There are a lot of answers. Innovations in technology. Breakthroughs in medicine. But next to the supercomputers and wonder drugs, something else was happening:
Innovations in plant biology were helping humanity overcome some of our greatest challenges.
Agriculture itself was one of humankind’s first inventions. We used to roam in search of food, but domesticating crops allowed us to put down our own roots. Soon, civilizations formed, followed by written language, cities and governments.
For thousands of years, improvements in plant biology would be linked to human progress. In the past century, such breakthroughs have been life-saving.
During the 1940s, the increase in life expectancy started to pose a challenge of its own. The population was booming, outpacing the amount of food farmers could grow. Drought and crop disease only made matters worse.
In Mexico, wheat farmers were fighting an uphill battle against stem rust and agronomist Norman Borlaug thought he made a mistake taking on the challenge. But his work would usher in a new era in agriculture.
Borlaug crossed thousands of lines of wheat, “borrowing” beneficial genetic traits along the way: disease resistance, shorter plants, heartier stems, and more grain. It added up to new resilient varieties that could take advantage of synthetic soil fertilization to increase the farmer’s harvest and meet growing demand.
The approach would be replicated in crops all over the world, saving what some estimated to be a billion lives and earning Borlaug the only Nobel Peace Prize ever awarded to a plant scientist.
While Borlaug was in Mexico, Ringspot virus was hitting Hawaiian papayas. By the 1990s, it had spread to almost every region where the fruit was grown. The papaya was about to disappear. Until it didn’t.
Scientists were able to develop a genetically modified variety that was immune to the disease. Known as the Rainbow papaya, it produced 125,000 lbs of fruit per acre compared to just 5,000 lbs for infected trees, effectively saving the Hawaiian papaya industry.
With every advancement, we free ourselves to focus on new challenges and new possibilities.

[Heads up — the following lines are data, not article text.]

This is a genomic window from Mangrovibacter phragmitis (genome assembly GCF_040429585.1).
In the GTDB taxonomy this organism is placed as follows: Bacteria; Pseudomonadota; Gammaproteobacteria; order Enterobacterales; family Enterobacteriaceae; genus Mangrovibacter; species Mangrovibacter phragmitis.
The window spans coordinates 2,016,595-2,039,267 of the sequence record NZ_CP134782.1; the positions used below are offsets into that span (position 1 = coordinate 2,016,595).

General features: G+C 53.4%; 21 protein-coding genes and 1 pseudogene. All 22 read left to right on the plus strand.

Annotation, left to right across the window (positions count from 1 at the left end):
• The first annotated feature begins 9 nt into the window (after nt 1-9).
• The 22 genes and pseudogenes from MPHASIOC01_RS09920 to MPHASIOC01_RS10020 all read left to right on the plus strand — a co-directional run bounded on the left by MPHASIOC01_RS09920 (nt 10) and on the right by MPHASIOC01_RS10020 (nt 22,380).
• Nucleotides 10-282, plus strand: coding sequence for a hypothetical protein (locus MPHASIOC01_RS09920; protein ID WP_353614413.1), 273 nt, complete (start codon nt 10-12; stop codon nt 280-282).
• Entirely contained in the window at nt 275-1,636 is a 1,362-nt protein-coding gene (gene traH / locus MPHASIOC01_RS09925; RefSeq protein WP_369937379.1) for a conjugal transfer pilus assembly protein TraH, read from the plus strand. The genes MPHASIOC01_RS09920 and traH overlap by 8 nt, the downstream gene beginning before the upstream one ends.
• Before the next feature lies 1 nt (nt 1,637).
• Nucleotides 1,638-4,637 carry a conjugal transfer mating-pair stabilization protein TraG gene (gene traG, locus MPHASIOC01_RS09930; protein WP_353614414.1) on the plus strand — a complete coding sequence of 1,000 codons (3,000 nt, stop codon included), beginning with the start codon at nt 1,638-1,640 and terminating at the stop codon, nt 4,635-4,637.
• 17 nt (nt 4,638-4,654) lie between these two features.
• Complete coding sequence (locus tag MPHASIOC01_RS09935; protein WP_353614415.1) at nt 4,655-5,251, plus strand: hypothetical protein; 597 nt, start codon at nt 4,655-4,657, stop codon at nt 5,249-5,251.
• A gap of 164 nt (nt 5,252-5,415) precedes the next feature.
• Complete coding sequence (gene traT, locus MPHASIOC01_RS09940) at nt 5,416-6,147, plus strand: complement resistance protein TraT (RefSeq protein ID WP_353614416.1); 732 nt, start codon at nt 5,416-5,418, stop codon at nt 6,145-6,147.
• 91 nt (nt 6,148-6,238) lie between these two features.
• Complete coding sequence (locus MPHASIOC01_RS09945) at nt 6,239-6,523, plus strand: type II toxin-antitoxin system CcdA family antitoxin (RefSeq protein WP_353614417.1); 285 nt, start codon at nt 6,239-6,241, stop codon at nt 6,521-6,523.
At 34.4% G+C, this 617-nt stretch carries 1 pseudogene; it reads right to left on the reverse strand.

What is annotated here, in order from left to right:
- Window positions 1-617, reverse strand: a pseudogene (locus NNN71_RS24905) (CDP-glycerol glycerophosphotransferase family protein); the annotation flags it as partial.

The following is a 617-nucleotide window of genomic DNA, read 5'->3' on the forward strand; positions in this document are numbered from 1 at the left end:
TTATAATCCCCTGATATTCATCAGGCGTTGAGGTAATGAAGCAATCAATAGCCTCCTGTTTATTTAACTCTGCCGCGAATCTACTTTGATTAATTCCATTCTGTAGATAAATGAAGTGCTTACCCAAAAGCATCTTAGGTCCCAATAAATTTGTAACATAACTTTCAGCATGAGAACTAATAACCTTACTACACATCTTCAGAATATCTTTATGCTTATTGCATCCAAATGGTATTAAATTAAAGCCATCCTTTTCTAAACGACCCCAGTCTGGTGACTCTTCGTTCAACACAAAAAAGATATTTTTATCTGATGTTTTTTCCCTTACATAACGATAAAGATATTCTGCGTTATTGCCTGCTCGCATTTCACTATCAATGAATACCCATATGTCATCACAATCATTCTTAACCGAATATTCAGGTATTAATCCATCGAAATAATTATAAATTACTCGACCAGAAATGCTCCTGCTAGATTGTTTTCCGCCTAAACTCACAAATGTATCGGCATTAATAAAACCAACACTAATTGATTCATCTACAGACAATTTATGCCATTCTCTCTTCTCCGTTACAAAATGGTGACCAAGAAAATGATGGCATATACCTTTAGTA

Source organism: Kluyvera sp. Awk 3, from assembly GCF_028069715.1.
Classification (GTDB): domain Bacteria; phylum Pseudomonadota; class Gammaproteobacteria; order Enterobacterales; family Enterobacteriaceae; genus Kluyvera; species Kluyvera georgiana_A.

Scientists are finding inventive ways to conserve the world’s land, water and energy by looking at crop DNA.
Researchers are uncovering genetic traits that help plants use less water. They’re finding ways for crops to defend themselves against pests. And at Bayer, we’re taking a page from Borlaug’s book, developing shorter, sturdier corn to withstand heavy winds and reduce crop loss in the field.
Combined, these innovations are changing how we farm, helping us grow enough, on less land, and with fewer inputs.
Scientists are also exploring how to make food better for us.
Researchers at Bayer are breeding new varieties of Rapeseed (think: canola) to produce vegetable oil without trans-fatty acids. This could allow us to enjoy a wider variety of foods without increasing the risk of cardiovascular disease, diabetes and other conditions associated with high cholesterol.
Meanwhile, The Bill & Melinda Gates Foundation is funding breeding efforts for a disease-resistant and nutritionally-fortified African cassava. The staple crop could soon deliver 40%-70% of daily zinc and iron requirements for Sub-Saharan women and children.
Innovations in agriculture are helping farmers fight a changing climate on two fronts. Farmers are better equipped to grow food in adverse conditions, and they’re also able to address the root causes of climate change head-on.
Every idea that increases farm efficiency means farmers can grow enough on less land. That has the potential to help reduce deforestation and cut greenhouse gas emissions. Modern herbicides also allow farmers to prevent weeds with less plowing. That protects the soil by reducing tractor passes which decreases tractor emissions and helps keep more carbon in the ground where it belongs.
Since 2013, South American soybean farmers using advanced seeds, fewer pesticides and less plowing have been able to keep approximately 15 billion lbs. of carbon in the ground (the equivalent of removing 3.3 million cars from the road).
There’s no way to know exactly what challenges the future holds. But we know this: Biological breakthroughs have fueled human progress in countless ways, and continued innovation will help us all reimagine what’s possible, for agriculture and our planet.